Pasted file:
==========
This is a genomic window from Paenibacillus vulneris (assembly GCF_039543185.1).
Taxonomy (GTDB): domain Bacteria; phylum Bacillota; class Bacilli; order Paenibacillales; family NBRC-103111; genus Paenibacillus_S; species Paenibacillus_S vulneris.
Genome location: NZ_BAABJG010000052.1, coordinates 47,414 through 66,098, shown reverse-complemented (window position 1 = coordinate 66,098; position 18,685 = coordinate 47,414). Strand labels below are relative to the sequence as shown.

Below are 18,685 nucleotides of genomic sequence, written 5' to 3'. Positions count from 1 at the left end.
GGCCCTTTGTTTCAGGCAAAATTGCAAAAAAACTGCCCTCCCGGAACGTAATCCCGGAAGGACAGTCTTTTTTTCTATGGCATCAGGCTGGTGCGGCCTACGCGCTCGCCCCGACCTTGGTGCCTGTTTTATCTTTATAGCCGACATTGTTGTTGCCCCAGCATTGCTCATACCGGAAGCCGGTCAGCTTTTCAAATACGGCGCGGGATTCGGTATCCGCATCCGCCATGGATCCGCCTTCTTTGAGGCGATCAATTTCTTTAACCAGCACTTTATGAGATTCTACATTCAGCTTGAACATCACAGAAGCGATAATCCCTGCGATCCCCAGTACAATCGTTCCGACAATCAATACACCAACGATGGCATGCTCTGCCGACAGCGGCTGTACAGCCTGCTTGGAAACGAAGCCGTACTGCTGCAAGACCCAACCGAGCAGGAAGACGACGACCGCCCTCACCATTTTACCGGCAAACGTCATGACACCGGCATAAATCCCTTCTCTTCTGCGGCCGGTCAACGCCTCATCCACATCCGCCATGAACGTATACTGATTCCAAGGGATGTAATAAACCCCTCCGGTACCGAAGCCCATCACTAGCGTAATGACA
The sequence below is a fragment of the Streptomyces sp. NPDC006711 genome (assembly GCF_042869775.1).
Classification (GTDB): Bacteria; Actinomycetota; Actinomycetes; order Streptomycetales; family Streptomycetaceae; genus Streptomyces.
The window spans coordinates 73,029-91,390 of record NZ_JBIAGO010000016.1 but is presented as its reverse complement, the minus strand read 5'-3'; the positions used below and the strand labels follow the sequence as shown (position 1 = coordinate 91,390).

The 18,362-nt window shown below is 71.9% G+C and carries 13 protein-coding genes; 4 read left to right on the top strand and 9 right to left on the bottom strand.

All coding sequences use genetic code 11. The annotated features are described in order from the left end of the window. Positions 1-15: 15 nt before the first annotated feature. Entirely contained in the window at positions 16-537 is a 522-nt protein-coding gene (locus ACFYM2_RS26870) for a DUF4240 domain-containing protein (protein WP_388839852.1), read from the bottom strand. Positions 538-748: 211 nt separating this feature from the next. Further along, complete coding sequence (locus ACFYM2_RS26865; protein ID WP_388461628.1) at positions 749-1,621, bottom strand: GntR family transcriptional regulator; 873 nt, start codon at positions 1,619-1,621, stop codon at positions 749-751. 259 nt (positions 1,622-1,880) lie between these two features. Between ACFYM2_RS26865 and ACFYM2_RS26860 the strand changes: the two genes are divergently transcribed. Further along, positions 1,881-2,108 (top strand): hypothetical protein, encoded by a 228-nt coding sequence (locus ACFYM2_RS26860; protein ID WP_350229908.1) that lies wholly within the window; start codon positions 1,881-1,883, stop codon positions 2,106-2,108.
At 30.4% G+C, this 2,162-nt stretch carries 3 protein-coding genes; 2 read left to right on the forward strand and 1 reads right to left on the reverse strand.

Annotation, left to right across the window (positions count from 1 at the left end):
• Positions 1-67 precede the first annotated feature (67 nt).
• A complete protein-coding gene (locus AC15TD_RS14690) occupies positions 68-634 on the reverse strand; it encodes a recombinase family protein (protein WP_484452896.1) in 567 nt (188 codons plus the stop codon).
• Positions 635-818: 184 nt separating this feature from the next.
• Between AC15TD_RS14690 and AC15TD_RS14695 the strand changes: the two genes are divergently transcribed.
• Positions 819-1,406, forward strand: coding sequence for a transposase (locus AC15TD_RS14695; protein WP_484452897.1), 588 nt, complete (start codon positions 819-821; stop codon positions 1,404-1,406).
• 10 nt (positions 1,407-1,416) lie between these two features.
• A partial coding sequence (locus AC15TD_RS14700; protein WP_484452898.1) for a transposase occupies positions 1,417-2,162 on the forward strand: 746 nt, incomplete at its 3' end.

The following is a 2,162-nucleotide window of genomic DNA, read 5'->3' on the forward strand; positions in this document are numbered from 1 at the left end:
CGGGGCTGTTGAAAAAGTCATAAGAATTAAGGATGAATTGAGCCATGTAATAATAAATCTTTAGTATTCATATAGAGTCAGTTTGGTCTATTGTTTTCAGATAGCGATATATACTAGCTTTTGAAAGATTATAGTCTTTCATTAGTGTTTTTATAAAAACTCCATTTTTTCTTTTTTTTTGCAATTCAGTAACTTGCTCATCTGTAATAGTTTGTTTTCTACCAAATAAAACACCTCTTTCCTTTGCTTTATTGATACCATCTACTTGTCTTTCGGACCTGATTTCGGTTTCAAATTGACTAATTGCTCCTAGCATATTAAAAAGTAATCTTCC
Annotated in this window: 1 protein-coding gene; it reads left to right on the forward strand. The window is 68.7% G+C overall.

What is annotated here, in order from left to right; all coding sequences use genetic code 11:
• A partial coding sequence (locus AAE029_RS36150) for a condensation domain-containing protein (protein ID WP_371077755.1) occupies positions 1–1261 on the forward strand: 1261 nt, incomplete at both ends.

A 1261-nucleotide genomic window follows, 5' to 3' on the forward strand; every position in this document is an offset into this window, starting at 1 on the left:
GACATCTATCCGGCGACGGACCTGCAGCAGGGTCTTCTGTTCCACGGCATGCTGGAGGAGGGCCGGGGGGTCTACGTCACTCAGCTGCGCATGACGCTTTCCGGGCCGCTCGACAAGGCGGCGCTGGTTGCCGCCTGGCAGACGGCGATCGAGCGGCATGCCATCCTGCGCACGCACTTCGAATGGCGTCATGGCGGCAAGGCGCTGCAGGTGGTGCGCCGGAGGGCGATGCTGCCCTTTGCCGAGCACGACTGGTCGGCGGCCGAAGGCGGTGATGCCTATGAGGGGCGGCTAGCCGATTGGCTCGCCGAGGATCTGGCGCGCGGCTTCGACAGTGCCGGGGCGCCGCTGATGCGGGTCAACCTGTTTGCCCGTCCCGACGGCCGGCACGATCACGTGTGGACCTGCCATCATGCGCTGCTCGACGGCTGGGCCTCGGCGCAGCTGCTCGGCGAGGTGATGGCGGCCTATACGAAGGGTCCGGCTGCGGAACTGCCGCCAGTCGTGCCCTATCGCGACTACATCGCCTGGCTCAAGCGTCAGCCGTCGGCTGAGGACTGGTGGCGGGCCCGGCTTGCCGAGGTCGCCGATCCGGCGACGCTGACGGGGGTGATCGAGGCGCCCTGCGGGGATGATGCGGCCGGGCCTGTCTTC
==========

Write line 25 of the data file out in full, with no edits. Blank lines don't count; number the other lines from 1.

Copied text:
A 1261-nucleotide genomic window follows, 5' to 3' on the forward strand; every position in this document is an offset into this window, starting at 1 on the left: